The Lower Colorado River Authority manages the water used in much of Central Texas and parts downstream. For most of the last several years it’s been worried about drought – but not anymore. Earlier this week, the LCRA opened floodgates below Lake Travis for the first time since 2007 to allow excess water out. Now, the abundance of water is bringing its own set of challenges to the agency.
Enchanted Rock State Park is a popular and strikingly unique location in Central Texas. So, many park-goers were angered when they heard that a boulder at the park had been tagged with graffiti last month. Police say they’ve arrested the couple responsible, but some think the problem of vandalism at parks is growing.
Bastrop County leaders reviewed the final report on last fall’s Hidden Pines fire today, which found that the 9-1-1 call reporting the fire near Buescher State Park led to a delay in response by the Smithville Fire Department.
When the oil and gas fields of Texas are booming, it’s busy times for the state agency that regulates the industry. And when there’s a downturn, it can be even busier. One reason: abandoned oil and gas wells.
That was a big takeaway from a meeting this week of the Texas House Energy Resources Committee. The topic came up when Chairman Drew Darby (R-San Angelo) said people around his hometown are seeing oil and gas companies get into financial trouble and walk away from their wells.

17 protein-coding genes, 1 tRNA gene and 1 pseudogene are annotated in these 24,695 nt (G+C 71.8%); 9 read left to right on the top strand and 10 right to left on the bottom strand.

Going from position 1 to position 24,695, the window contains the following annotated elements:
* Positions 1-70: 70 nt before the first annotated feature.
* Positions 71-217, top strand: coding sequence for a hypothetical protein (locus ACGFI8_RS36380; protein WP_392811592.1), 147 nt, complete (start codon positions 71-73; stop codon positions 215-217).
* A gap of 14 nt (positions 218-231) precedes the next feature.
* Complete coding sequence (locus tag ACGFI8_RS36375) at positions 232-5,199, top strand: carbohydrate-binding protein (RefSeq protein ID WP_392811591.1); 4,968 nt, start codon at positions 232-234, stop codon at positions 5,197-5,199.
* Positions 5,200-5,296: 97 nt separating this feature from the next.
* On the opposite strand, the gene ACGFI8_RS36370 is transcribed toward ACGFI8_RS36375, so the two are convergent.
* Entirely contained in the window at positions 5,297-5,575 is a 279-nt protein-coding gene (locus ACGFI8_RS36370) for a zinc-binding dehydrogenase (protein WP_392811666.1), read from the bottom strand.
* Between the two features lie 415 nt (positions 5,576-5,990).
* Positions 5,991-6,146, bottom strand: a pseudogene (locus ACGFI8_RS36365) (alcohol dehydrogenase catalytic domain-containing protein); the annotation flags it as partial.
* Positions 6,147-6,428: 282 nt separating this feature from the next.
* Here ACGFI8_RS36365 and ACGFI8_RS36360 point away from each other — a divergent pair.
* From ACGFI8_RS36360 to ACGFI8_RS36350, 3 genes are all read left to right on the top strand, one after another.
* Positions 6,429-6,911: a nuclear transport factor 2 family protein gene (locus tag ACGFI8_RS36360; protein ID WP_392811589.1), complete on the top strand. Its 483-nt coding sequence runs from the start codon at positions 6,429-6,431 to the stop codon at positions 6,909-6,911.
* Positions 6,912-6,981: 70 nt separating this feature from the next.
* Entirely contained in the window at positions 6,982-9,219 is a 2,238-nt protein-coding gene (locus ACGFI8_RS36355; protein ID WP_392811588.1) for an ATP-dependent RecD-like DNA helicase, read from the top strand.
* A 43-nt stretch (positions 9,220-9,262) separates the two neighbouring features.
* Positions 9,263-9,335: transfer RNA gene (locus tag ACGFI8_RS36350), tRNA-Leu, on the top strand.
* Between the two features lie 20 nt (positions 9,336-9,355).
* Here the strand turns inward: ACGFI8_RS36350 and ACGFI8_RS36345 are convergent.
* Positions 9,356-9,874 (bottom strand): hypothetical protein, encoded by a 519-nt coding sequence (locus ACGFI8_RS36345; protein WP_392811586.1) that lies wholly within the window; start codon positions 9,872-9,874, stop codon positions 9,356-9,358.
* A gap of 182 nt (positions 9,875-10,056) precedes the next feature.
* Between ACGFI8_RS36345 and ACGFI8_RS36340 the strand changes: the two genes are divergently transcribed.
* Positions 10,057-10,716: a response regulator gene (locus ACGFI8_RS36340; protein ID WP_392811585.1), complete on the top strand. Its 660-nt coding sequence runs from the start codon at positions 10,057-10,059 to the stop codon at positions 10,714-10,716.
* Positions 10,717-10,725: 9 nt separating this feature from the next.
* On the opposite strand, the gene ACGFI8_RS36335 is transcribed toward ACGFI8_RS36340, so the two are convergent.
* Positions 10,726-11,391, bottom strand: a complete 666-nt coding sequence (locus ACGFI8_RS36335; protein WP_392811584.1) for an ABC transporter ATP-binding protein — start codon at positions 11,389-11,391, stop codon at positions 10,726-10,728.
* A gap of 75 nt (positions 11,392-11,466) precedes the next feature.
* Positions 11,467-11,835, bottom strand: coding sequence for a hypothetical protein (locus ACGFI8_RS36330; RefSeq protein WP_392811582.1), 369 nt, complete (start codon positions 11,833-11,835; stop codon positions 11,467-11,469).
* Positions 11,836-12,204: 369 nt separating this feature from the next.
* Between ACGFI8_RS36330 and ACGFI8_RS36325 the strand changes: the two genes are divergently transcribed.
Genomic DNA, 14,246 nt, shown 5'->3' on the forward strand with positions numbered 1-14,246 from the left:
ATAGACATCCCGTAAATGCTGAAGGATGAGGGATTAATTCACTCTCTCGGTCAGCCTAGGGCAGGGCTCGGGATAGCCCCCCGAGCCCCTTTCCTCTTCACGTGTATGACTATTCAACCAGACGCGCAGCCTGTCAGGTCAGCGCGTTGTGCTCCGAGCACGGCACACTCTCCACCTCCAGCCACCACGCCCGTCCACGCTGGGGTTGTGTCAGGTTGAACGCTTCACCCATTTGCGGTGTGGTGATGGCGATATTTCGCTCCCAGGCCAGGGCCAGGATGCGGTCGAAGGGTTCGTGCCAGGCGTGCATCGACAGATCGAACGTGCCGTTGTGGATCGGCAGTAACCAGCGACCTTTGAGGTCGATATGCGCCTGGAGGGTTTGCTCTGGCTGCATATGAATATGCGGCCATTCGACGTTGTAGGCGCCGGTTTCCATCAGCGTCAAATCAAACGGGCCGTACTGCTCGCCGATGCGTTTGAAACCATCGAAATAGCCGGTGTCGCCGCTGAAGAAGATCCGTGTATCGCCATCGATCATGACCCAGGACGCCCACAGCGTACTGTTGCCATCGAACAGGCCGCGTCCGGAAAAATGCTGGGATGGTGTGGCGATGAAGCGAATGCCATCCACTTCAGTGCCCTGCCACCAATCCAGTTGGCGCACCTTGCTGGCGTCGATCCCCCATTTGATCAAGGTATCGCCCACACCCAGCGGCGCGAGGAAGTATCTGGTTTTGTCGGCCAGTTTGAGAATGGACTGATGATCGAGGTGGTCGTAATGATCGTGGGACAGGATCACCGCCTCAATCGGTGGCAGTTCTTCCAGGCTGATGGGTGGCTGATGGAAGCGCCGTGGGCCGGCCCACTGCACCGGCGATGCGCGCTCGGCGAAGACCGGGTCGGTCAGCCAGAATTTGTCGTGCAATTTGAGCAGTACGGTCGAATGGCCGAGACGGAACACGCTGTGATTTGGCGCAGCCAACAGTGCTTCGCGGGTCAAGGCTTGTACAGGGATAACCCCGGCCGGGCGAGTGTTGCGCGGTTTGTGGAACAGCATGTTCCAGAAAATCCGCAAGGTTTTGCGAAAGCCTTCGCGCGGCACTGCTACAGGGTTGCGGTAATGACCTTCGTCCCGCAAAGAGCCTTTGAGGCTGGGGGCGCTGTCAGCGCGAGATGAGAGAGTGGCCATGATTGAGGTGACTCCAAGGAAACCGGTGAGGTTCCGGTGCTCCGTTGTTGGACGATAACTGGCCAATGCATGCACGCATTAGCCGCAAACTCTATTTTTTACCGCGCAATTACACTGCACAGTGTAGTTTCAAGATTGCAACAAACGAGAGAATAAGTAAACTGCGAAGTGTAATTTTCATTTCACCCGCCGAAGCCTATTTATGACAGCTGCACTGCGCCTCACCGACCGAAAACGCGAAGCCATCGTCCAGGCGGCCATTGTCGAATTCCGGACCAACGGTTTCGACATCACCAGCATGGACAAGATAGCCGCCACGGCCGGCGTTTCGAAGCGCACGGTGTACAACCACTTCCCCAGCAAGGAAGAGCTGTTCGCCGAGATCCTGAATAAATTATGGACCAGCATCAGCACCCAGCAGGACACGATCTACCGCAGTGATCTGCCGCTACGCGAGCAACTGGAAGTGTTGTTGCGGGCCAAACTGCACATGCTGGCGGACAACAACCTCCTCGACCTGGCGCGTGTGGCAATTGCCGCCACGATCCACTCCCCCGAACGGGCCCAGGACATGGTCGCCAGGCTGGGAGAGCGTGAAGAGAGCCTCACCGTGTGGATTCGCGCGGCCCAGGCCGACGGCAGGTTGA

Aubrey McClendon was a pioneer in the world of fracking who ushered in an American energy boom. So it was big news when the former head of Chesapeake Energy was indicted on anti-trust charges last week.
When McClendon died in a fiery car wreck a day later, it sent shockwaves through the business world. Investigators are looking into the crash. But what of the charges that preceded it?
The Organization of Petroleum Exporting Countries is not getting a lot of love in Texas these days. David Porter, top oil and gas regulator at the Railroad Commission of Texas, has accused OPEC of declaring an "oil war" against the state. Porter is leaving the Commission this year, and some of those running to replace him have used similar rhetoric.
From Marfa Public Radio: It’s a warm afternoon on top of Mount Locke in Far West Texas, but inside and under the dome of the oldest telescope here, astronomer Stephen Odewahn shivers, “It is cold. Yeah, we’re in the dome of the 82-inch telescope, the first observatory out here. And it’s cold, because usually all of the domes, we try to condition them through the day, to have the temperature that it’s going to be at night, when you open up.”
From The Austin Monitor: The battle over whether to loosen or make permanent some current water restrictions played out, once again, Wednesday at the City Council Public Utilities Committee, as Council Member Don Zimmerman questioned the intent of a recent public survey by Austin Water.
According to the survey data (collected at five public meetings held throughout January), roughly 57 percent of the public polled disagreed with a move to permanent once-a-week watering restrictions.